By Rachel Puryear
One of the deepest universal needs people have is to be seen – and heard – in our relationships with others. This need is so important that it helps make or break the success of, and mutual satisfaction with, just about any kind of human relationship.
Basically, seeing others means just getting them, and them seeing you means that they get you. You feel in sync with one another, and like you belong on one another’s life paths. Like you’re for them, and they’re also for you.
So, what does it actually mean to be seen and heard, and so also see and hear others? Here are the ways in which we can all improve in that respect, and better deepen our relationships:
Young child sitting on her father’s shoulders, making a gesture around her eyes. By Edi Libedinsky.
Sometimes we can be physically present with someone, but not present in other ways. Nowadays, devices are ubiquitous – but even before then, humans still found ways to avoid those right next to them.
Being with someone and making eye contact, using warm and open body language, and focusing on them makes a huge difference.
Being present mentally and emotionally is essential to truly seeing and hearing someone.
Sometimes, we can have an unfortunate tendency to listen, but only to figure out what to say next – or, worse yet, to criticize someone else’s statements and formulate our own arguments.
Being fully present really ties in here, too. When someone else is talking, really listen to them. Focus on them, and consider what they’re saying. Try to determine what they really mean.
Acknowledgement and Valuing Them
We all want, and need, to be acknowledged and to feel valued by others.
We can also start to take others for granted, if we’re not careful. Make a point of continuing to acknowledge what you love about someone else, telling them and showing them how important they are, and appreciating their qualities and also their efforts in your shared relationship.
The Platinum Rule
In childhood, we’re told to mind the Golden Rule – meaning to treat others the way we wish to be treated. There are good reasons for this rule, and it can make sense as a default for how we treat people we don’t know.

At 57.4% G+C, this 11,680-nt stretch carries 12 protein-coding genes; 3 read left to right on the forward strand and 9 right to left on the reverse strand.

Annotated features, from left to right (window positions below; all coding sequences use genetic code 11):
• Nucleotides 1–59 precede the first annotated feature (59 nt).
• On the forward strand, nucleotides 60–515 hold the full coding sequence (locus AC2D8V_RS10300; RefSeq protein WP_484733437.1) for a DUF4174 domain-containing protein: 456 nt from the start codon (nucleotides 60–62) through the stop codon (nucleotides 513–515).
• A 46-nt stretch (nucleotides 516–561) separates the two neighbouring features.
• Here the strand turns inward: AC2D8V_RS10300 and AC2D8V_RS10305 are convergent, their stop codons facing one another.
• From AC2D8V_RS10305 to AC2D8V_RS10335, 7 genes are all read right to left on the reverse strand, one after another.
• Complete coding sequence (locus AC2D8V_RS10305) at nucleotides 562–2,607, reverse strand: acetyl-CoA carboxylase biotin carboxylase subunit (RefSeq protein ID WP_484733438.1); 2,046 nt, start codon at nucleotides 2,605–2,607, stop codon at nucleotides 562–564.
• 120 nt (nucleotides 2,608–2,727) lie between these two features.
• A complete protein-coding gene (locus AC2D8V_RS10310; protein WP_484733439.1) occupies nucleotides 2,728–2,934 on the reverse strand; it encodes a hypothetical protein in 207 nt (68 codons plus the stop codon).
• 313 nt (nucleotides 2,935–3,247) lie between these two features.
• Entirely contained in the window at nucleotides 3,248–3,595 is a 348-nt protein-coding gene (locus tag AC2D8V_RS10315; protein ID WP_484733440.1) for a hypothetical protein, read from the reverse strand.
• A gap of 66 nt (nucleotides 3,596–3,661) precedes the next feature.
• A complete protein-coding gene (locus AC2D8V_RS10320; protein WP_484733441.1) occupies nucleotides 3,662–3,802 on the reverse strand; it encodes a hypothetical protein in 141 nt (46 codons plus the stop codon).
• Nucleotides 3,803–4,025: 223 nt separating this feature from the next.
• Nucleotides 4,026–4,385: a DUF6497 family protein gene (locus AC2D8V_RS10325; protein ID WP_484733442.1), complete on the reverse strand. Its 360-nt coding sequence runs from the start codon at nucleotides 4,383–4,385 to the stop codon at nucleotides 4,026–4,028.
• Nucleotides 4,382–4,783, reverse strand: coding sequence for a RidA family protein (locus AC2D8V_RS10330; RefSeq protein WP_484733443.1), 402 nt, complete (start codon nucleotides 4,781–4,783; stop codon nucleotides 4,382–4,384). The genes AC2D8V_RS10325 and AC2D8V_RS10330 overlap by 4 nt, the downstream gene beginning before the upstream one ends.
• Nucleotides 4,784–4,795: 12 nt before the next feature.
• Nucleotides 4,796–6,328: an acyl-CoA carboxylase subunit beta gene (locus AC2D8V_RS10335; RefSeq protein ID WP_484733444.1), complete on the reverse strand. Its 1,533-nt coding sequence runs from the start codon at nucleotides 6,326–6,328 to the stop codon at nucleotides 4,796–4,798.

However, with people we’re close to and intimate with, it’s better to observe the Platinum Rule – that is, to treat people the way that they want to be treated.
Seeing and hearing someone means treating them how they want to be treated, even if it’s different from what you would want. You are allowed your preferences, and not everyone feels the same way.
Interest and Curiosity
In conversations, we often make the mistake of thinking that we must be interesting, and tell great stories about ourselves.
In fact, the best way to be interesting, is to be interested. Ask others questions about themselves, and again, really listen to them. And of course, be sure to show interest in the stories that they have to tell you.
You don’t have to have all the answers, and solve all the problems. However, validation is important to feeling seen and heard, and to building trust and openness and vulnerability in any relationship.
Validation means believing someone else, taking them seriously, and regarding their feelings and needs and priorities as important.
Follow-Up Through Action
Actions express priorities. There’s no better way to show others that you really listened to them and heard them, than to take action based upon things they told you. This is a very powerful way to make people feel seen and heard.
See Them as They Are, Rather Than Your Own Projections
Sometimes, we have a tendency to project our own ideas of what people are, what we think they should be (consciously or unconsciously), and our biases. This means we might see them other than as how they actually are. Try to be aware of this tendency, and listen carefully to who others tell you they are – and try to accept them as they are.
Letting Them Be Themselves, Without Judgment
One big challenge we all face in life is accepting others, as they are. Sure, it’s easy to accept and embrace the good parts – however, all humans have flaws, irritating habits, and things that frustrate us; and these things can be harder to accept.
Letting someone be as they are, though, without trying to change them to fit our own preconceived molds, is truly seeing and hearing them. Accepting them the way they are now is truly an act of love.
Note: There are some traits in others you should not “accept” – such as abuse and violence, bigotry and fundamentalism, and truly toxic tendencies. This isn’t what I mean when I encourage accepting others.
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- Want to improve your communication and relationship skills, with some fun games? Try:
- 52 Relationships, An Emotional Intelligence Game to build trust and support to transform understanding.
- Loaded Questions Party, a slightly edgier getting-to-know-others game that moves past the small talk.
- Emotional Roller Coaster: Anger Management Board Game for Kids & Families, to help kids better learn how to process their anger.
Thank you, dear readers, for reading, following, and sharing. Here’s to seeing and hearing others, and to also being seen and heard ourselves. If you enjoyed this content and want to see more of it, please hit “like” and subscribe, if you have not done so already. xoxo
Check out my other blog, too – Free Range Life, at https://freerangelife.net. It’s about road trips to parks and other cool places to see, how wealth is built and lost – including things we should all know about finances, ways to build more remote/passive income streams, and van/RV life essentials.
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